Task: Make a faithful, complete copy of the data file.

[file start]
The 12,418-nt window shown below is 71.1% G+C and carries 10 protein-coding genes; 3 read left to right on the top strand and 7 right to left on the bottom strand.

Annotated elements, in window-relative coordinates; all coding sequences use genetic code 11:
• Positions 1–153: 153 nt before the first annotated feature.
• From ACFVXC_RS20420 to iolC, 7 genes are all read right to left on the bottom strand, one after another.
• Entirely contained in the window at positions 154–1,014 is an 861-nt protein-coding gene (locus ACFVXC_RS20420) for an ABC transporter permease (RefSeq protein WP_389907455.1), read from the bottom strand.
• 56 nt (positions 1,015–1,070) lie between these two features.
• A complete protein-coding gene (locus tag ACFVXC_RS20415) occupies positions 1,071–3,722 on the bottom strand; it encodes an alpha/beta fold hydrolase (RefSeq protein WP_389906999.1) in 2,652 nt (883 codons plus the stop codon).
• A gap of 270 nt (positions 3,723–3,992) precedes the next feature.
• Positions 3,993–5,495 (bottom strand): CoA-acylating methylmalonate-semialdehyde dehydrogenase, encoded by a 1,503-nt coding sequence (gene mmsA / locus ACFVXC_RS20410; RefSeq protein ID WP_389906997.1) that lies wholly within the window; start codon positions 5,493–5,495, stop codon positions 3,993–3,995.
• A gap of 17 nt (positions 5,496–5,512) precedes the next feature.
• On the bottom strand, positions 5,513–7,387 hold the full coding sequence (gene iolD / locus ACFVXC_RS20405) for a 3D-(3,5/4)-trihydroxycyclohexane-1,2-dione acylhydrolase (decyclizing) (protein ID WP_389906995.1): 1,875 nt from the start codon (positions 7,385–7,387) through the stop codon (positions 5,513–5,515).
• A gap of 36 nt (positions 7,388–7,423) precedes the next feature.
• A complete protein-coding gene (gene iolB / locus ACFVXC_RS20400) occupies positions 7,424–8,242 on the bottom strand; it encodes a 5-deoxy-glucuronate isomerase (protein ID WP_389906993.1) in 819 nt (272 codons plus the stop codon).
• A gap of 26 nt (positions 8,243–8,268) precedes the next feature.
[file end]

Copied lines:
The 12,418-nt window shown below is 71.1% G+C and carries 10 protein-coding genes; 3 read left to right on the top strand and 7 right to left on the bottom strand.

Annotated elements, in window-relative coordinates; all coding sequences use genetic code 11:
• Positions 1–153: 153 nt before the first annotated feature.
• From ACFVXC_RS20420 to iolC, 7 genes are all read right to left on the bottom strand, one after another.
• Entirely contained in the window at positions 154–1,014 is an 861-nt protein-coding gene (locus ACFVXC_RS20420) for an ABC transporter permease (RefSeq protein WP_389907455.1), read from the bottom strand.
• 56 nt (positions 1,015–1,070) lie between these two features.
• A complete protein-coding gene (locus tag ACFVXC_RS20415) occupies positions 1,071–3,722 on the bottom strand; it encodes an alpha/beta fold hydrolase (RefSeq protein WP_389906999.1) in 2,652 nt (883 codons plus the stop codon).
• A gap of 270 nt (positions 3,723–3,992) precedes the next feature.
• Positions 3,993–5,495 (bottom strand): CoA-acylating methylmalonate-semialdehyde dehydrogenase, encoded by a 1,503-nt coding sequence (gene mmsA / locus ACFVXC_RS20410; RefSeq protein ID WP_389906997.1) that lies wholly within the window; start codon positions 5,493–5,495, stop codon positions 3,993–3,995.
• A gap of 17 nt (positions 5,496–5,512) precedes the next feature.
• On the bottom strand, positions 5,513–7,387 hold the full coding sequence (gene iolD / locus ACFVXC_RS20405) for a 3D-(3,5/4)-trihydroxycyclohexane-1,2-dione acylhydrolase (decyclizing) (protein ID WP_389906995.1): 1,875 nt from the start codon (positions 7,385–7,387) through the stop codon (positions 5,513–5,515).
• A gap of 36 nt (positions 7,388–7,423) precedes the next feature.
• A complete protein-coding gene (gene iolB / locus ACFVXC_RS20400) occupies positions 7,424–8,242 on the bottom strand; it encodes a 5-deoxy-glucuronate isomerase (protein ID WP_389906993.1) in 819 nt (272 codons plus the stop codon).
• A gap of 26 nt (positions 8,243–8,268) precedes the next feature.